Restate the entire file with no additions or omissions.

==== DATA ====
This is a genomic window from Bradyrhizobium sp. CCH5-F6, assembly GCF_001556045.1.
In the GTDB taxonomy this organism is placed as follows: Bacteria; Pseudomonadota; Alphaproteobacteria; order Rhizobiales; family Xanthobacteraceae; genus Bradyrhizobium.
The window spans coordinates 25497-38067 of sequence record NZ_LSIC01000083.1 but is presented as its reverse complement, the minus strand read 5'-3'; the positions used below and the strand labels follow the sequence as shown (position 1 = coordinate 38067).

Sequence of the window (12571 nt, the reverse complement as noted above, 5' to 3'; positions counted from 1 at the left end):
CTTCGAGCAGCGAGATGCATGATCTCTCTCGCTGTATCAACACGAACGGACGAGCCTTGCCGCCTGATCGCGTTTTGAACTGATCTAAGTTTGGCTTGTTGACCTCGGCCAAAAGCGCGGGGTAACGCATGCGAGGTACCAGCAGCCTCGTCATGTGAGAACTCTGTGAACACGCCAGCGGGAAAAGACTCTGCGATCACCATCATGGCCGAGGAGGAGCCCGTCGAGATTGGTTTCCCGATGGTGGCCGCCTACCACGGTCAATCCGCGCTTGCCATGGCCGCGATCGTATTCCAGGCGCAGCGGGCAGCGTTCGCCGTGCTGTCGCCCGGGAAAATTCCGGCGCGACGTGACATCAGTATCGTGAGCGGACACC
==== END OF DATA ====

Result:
This is a genomic window from Bradyrhizobium sp. CCH5-F6, assembly GCF_001556045.1.
In the GTDB taxonomy this organism is placed as follows: Bacteria; Pseudomonadota; Alphaproteobacteria; order Rhizobiales; family Xanthobacteraceae; genus Bradyrhizobium.
The window spans coordinates 25497-38067 of sequence record NZ_LSIC01000083.1 but is presented as its reverse complement, the minus strand read 5'-3'; the positions used below and the strand labels follow the sequence as shown (position 1 = coordinate 38067).

Sequence of the window (12571 nt, the reverse complement as noted above, 5' to 3'; positions counted from 1 at the left end):
CTTCGAGCAGCGAGATGCATGATCTCTCTCGCTGTATCAACACGAACGGACGAGCCTTGCCGCCTGATCGCGTTTTGAACTGATCTAAGTTTGGCTTGTTGACCTCGGCCAAAAGCGCGGGGTAACGCATGCGAGGTACCAGCAGCCTCGTCATGTGAGAACTCTGTGAACACGCCAGCGGGAAAAGACTCTGCGATCACCATCATGGCCGAGGAGGAGCCCGTCGAGATTGGTTTCCCGATGGTGGCCGCCTACCACGGTCAATCCGCGCTTGCCATGGCCGCGATCGTATTCCAGGCGCAGCGGGCAGCGTTCGCCGTGCTGTCGCCCGGGAAAATTCCGGCGCGACGTGACATCAGTATCGTGAGCGGACACC